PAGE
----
Holiday classics for a perfect family feast
The December holidays are important for families, and sharing a feast in your home is the greatest of gifts. Go ahead, invite the clan over for a special meal – I’m here to help make it easy and impressive.Yes, an impressive holiday feast can be easy, especially in December. I’ve noticed that no matter how folks eat all year long, in December they focus on the roast – make it extra special and you can’t go wrong! Start with a traditional favorite: a Standing Rib Roast (check out last week’s column), a Tenderloin Roast, a Smoked Ham, or a Crown Roast of Pork / Lamb.This is the biggest holiday of the year and no time to cut corners. A delectable and impressive roast depends on two things – the quality of the roast, and cooking it just right. So visit a trusted butcher for a great roast and a reliable meat thermometer, and you can’t go wrong.Don’t worry about getting fancy; focus on getting that roast just right. Here are a few simple recipes. Follow them exactly, or go crazy with variations and sauces – just don’t overcook that beautiful roast.Buon Appetito and Salùte!
– Chef Mick Rosacci, Tony’s Meats & Specialty Foods Chef Michaelangelo (Mick) Rosacci and family own and operate Tony’s Meats & Specialty Foods and Tony Rosacci’s Fine Catering in Littleton and Centennial. For more recipes, visit http://www.TonysMarket.com. Ham, Bone-in or BonelessPreheat oven to 275 degrees. Place ham in roasting pan, adding enough water to cover the bottom 1/2 inch deep. Tent with foil and roast for 10-12 minutes per pound. Remove foil last third of cooking time and brush with your favorite ham glaze. Hams are fully cooked and only need to be warmed to 120-140 degrees.Beef Tenderloin Roast Preheat oven to 325 degrees and season to taste with your favorite blend – let roast stand for up to one hour at room temperature before cooking. Beef fat or bacon can be laid /tied on to baste the roast as it cooks – or for an encrusted roast; rub generously with olive oil and seasonings and omit fat layer.Roast on a rack, uncovered, using the charts below as a guideline, test with a reliable meat thermometer. Remove roast at desired temperature, cover and rest 10-15 minutes before slicing – internal temperature will rise another 10 degrees, or so, as the juices settle.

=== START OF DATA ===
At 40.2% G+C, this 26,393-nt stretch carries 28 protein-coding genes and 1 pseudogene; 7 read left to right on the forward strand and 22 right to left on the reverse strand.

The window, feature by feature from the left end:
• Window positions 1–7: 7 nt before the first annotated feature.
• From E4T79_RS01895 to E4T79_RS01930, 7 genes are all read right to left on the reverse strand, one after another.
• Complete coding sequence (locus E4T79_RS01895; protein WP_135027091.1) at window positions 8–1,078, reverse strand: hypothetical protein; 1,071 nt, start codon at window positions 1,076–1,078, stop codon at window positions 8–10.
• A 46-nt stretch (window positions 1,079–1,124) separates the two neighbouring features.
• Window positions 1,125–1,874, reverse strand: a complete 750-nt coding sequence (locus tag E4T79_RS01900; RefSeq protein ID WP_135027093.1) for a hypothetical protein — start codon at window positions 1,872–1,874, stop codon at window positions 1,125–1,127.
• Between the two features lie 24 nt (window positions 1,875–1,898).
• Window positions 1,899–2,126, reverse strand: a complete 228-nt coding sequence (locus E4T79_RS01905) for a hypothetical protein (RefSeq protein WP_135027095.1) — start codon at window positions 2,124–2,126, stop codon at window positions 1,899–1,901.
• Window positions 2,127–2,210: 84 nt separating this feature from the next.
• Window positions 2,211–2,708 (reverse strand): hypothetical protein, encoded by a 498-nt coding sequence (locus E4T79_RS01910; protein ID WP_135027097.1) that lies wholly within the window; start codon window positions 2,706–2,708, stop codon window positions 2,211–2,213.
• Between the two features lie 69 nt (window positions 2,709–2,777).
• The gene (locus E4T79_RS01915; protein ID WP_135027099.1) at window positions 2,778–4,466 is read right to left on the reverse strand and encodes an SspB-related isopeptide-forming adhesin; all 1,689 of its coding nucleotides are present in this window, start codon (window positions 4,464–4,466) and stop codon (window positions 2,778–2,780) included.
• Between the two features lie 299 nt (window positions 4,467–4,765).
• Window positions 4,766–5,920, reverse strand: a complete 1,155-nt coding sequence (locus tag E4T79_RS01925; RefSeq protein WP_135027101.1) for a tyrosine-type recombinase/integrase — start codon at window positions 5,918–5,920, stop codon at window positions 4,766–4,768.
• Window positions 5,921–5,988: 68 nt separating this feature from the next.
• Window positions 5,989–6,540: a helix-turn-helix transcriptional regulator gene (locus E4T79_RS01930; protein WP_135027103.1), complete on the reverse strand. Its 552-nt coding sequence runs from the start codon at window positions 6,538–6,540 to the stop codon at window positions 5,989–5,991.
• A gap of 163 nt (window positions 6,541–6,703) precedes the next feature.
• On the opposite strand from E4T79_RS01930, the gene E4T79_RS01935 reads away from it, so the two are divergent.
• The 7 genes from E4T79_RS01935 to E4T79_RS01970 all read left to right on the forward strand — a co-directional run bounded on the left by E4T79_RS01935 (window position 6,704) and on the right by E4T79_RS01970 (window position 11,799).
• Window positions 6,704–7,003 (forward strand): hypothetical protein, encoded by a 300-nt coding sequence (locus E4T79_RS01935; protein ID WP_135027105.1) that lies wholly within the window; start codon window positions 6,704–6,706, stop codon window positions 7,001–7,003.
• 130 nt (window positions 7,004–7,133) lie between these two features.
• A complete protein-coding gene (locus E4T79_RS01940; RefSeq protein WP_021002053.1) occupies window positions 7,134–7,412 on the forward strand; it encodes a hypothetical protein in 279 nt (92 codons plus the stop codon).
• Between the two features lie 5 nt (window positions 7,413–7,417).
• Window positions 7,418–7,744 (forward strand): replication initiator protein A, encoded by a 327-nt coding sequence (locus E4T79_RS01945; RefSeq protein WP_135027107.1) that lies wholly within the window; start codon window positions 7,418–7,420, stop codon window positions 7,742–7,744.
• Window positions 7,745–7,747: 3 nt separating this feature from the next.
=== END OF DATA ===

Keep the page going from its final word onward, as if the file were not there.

2 to 4 lb.. 30 to 60 minutes4 to 6 lbs. 50 to 80 minutes6 to 8 lbs. 60 to 90 minutes* Times are estimated based on roasts tied double thick; single thickness roasts may require more time. Rare = remove at 115°-125°Medium Rare = remove at 125°-135°Medium to Well Done = remove at 140°-160°* Temperatures are approximate and individual impressions vary; test roasts early and often with a reliable meat thermometer.Tenderloin – Hot Oven Method:
Here is another great method for single-thickness tenderloin roasts. Preheat oven to 425° and roast seasoned tenderloin for 30 to 40 minutes uncovered on a roasting rack. Test internal temperature for desired doneness. Rest 10-15 minutes before slicing.Pork Crown RoastsPreheat oven to 325°. Cover rib tips with foil to prevent charring and position attractively on a roasting rack (a broiling pan can work nicely). Season and roast uncovered for approximately 18 to 22 minutes per pound, or to an internal temperature of 150°-155° (about two hours). Remove roast from oven and transfer to a serving dish or large cutting board and rest for 15-20 minutes before slicing. A slightly pink hue is expected for a perfectly cooked pork roast.If a dressing/stuffing is desired, prepare it while crown is roasting – do not stuff roast as it cooks. Slice rested roast between ribs and remove strings. Keeping the roast in shape, spoon hot dressing (preferably fruit-based) into center of roast, arranging the slices/dressing attractively before presenting to the table. Serve with fruit-based glazes/sauces, or make a gravy from defatted pan drippings. Not making gravy? Drizzle drippings over the sliced roast. Lamb Rib Rack or Crown RoastSeason racks with your favorite blend, or rub with garlic, sea salt, pepper and herbs. Preheat oven to 375 degrees. Cover rib tips with foil to prevent charring. Place roast on a rack in hot oven. Roast for 12-18 minutes per pound, basting with pan juices every 15 minutes.Recommended finished internal temperature, 130-140 degrees. Use a reliable meat thermometer and test temperature early.Crown Roasts: Cooking time is a little less per pound for crowns; rely on your meat thermometer to make sure it is cooked just right. Prepare a rice, fruit or bread dressing if desired. Add hot stuffing to center of cooked roast on its serving platter and present to the table.- Chef Mick Rosacci, Tony’s Meats & Specialty Foods
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